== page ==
State Senator Anthony Palumbo said, "The Montauk lighthouse is an important symbol of the region's maritime history and a beacon for the East End's tourism and fishing industries. I applaud the efforts of our state and federal partners in protecting and preserving this historic landmark for future generations of New Yorkers and for visitors from around the world."
Assemblymember Fred W. Thiele Jr. said, “The Montauk Lighthouse has been the iconic symbol of Long Island for generations. The completion of this revetment project will ensure the integrity of this historic beacon for future residents and visitors to enjoy. I was pleased to play a role in the public/private partnership that made this project possible by passing needed legislation many years ago in the State Legislature. My congratulations to the Montauk Historical Society for their vision and advocacy in seeing this project to its successful completion.”
East Hampton Town Supervisor Peter Van Scoyoc said, “The Montauk Lighthouse, where the sun first rises on New York State, is not only an iconic symbol for New York but is a cherished landmark in the Town of East Hampton, representing a part of our nautical history stemming back to the early days of our nation. Thanks to major federal and New York State funding, and the efforts of the Montauk Historical Society, the Army Corps of Engineers, and the contractors who completed this massive project of restoring the stone revetment that protects it, the lighthouse will be here for generations to come,” said East Hampton Town Supervisor Peter Van Scoyoc.
Montauk Historical Society President Joseph Gaviola said, “The Montauk Historical Society is deeply grateful to Governor Hochul, Senators Schumer and Gillibrand, and the Federal, State, and Local Agencies, for the new Revetment that will protect the Montauk Lighthouse for generations to come. This is seminal, multi-generational work and a wonderful example of a Public/Private Partnership that worked to preserve Long Island’s historic and iconic structure. As stewards of the oldest lighthouse in New York, a National Historic Landmark commissioned by George Washington, this is a dream come true.”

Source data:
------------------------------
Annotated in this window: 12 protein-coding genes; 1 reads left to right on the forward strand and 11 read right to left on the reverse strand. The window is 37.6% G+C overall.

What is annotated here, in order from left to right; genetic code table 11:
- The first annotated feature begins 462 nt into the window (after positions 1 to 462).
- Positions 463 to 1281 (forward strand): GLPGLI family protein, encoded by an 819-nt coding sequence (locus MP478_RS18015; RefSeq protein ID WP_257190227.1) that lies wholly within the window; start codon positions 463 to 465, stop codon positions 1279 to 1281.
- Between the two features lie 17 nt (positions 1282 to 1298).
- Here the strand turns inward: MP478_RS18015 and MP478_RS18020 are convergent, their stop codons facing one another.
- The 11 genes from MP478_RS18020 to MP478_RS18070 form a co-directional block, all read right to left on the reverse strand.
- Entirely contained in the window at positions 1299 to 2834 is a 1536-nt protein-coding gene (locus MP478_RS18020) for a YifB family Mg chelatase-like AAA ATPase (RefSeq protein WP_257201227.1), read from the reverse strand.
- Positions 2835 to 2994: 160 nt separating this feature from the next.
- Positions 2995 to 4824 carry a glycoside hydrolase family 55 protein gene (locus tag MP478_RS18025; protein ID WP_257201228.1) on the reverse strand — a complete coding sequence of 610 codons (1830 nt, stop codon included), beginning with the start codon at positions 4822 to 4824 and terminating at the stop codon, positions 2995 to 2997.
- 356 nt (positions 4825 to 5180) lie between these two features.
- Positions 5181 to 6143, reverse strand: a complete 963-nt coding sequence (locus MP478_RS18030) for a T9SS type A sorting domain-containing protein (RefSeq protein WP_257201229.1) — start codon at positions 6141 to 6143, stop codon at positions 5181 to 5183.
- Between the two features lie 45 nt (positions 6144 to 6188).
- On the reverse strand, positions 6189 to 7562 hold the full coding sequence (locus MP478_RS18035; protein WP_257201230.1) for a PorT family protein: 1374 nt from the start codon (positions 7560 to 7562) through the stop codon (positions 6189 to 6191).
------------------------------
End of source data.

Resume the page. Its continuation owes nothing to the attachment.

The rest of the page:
Building and Construction Trades Council of Nassau and Suffolk Counties President Matthew Aracich said, "I commend Governor, Kathy Hochul, as well as U.S. Senators, Chuck Schumer, and Kirsten Gillibrand for taking the necessary steps to protect one of Long Island's most prized possessions, the Montauk Point Lighthouse. The Montauk Point Lighthouse is more than a beacon of light that has guided mariners for 227 years, it is a National Historic Landmark and is synonymous with Long Island. Our skilled trades members are proud to have done their part in restoring this project to its former glory utilizing the expertise of a local union labor workforce. Today, it is evident that we must continue to pursue new initiatives in green energy that provide sound investments while simultaneously protecting our coastline from erosion and maintaining this beautiful Island we all call home."
Long Island Association President & CEO Matt Cohen said, “The Montauk Lighthouse is not only a national and state landmark, but is also emblematic of the resiliency, heroism, and strength of Long Islanders. The completion of the renovations will ensure that future generations will be inspired by its history and it will remain an important economic asset.”
New York State continues to commit record resources to support community resiliency and environmental protection. Among the many environmental victories in the 2023-24 State Budget, Governor Hochul maintained EPF funding at $400 million, the highest level of funding in the program's history. In addition, the landmark Clean Water, Clean Air and Green Jobs Environmental Bond Act is the largest environmental bond in state history and the first in New York since 1996. The Bond Act will make $4.2 billion available for environmental and community projects, including at least $1.1 billion for restoration and flood risk reduction and at least $650 million for water quality improvement and resilient infrastructure. For more information, go to ny.gov/BondAct.